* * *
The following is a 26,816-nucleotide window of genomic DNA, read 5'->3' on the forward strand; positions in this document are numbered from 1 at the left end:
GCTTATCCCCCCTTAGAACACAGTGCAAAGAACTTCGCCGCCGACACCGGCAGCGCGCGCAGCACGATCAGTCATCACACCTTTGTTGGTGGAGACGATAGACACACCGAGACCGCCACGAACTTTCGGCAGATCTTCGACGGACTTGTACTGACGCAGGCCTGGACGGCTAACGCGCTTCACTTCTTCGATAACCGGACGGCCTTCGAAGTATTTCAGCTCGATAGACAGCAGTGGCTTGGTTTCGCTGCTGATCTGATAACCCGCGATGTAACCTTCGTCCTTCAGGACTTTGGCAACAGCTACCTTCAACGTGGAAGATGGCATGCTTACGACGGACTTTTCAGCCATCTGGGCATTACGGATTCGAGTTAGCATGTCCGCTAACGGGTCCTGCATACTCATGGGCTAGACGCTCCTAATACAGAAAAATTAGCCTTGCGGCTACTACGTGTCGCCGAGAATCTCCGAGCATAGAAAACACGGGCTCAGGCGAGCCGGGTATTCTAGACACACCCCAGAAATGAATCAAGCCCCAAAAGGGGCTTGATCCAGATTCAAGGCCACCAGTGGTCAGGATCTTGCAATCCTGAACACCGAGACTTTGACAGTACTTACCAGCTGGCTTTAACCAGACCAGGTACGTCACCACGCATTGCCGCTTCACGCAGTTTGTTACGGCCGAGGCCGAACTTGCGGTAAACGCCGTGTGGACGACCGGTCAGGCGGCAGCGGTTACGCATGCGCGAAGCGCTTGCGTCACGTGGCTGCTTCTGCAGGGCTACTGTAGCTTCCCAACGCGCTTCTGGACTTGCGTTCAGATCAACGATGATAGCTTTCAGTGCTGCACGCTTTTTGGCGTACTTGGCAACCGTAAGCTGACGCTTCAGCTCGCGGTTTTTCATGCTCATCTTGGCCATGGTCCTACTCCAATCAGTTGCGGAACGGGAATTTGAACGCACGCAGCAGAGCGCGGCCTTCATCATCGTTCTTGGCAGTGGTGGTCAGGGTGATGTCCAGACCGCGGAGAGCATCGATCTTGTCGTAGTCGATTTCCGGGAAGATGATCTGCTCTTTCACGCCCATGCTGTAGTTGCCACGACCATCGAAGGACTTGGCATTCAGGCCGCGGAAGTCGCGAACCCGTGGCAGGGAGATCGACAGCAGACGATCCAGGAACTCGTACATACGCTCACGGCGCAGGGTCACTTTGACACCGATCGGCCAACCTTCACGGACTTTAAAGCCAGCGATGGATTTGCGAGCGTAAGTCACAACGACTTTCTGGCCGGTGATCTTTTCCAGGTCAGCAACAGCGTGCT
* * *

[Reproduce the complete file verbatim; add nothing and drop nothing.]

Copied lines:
The following is a 26,816-nucleotide window of genomic DNA, read 5'->3' on the forward strand; positions in this document are numbered from 1 at the left end:
GCTTATCCCCCCTTAGAACACAGTGCAAAGAACTTCGCCGCCGACACCGGCAGCGCGCGCAGCACGATCAGTCATCACACCTTTGTTGGTGGAGACGATAGACACACCGAGACCGCCACGAACTTTCGGCAGATCTTCGACGGACTTGTACTGACGCAGGCCTGGACGGCTAACGCGCTTCACTTCTTCGATAACCGGACGGCCTTCGAAGTATTTCAGCTCGATAGACAGCAGTGGCTTGGTTTCGCTGCTGATCTGATAACCCGCGATGTAACCTTCGTCCTTCAGGACTTTGGCAACAGCTACCTTCAACGTGGAAGATGGCATGCTTACGACGGACTTTTCAGCCATCTGGGCATTACGGATTCGAGTTAGCATGTCCGCTAACGGGTCCTGCATACTCATGGGCTAGACGCTCCTAATACAGAAAAATTAGCCTTGCGGCTACTACGTGTCGCCGAGAATCTCCGAGCATAGAAAACACGGGCTCAGGCGAGCCGGGTATTCTAGACACACCCCAGAAATGAATCAAGCCCCAAAAGGGGCTTGATCCAGATTCAAGGCCACCAGTGGTCAGGATCTTGCAATCCTGAACACCGAGACTTTGACAGTACTTACCAGCTGGCTTTAACCAGACCAGGTACGTCACCACGCATTGCCGCTTCACGCAGTTTGTTACGGCCGAGGCCGAACTTGCGGTAAACGCCGTGTGGACGACCGGTCAGGCGGCAGCGGTTACGCATGCGCGAAGCGCTTGCGTCACGTGGCTGCTTCTGCAGGGCTACTGTAGCTTCCCAACGCGCTTCTGGACTTGCGTTCAGATCAACGATGATAGCTTTCAGTGCTGCACGCTTTTTGGCGTACTTGGCAACCGTAAGCTGACGCTTCAGCTCGCGGTTTTTCATGCTCATCTTGGCCATGGTCCTACTCCAATCAGTTGCGGAACGGGAATTTGAACGCACGCAGCAGAGCGCGGCCTTCATCATCGTTCTTGGCAGTGGTGGTCAGGGTGATGTCCAGACCGCGGAGAGCATCGATCTTGTCGTAGTCGATTTCCGGGAAGATGATCTGCTCTTTCACGCCCATGCTGTAGTTGCCACGACCATCGAAGGACTTGGCATTCAGGCCGCGGAAGTCGCGAACCCGTGGCAGGGAGATCGACAGCAGACGATCCAGGAACTCGTACATACGCTCACGGCGCAGGGTCACTTTGACACCGATCGGCCAACCTTCACGGACTTTAAAGCCAGCGATGGATTTGCGAGCGTAAGTCACAACGACTTTCTGGCCGGTGATCTTTTCCAGGTCAGCAACAGCGTGCT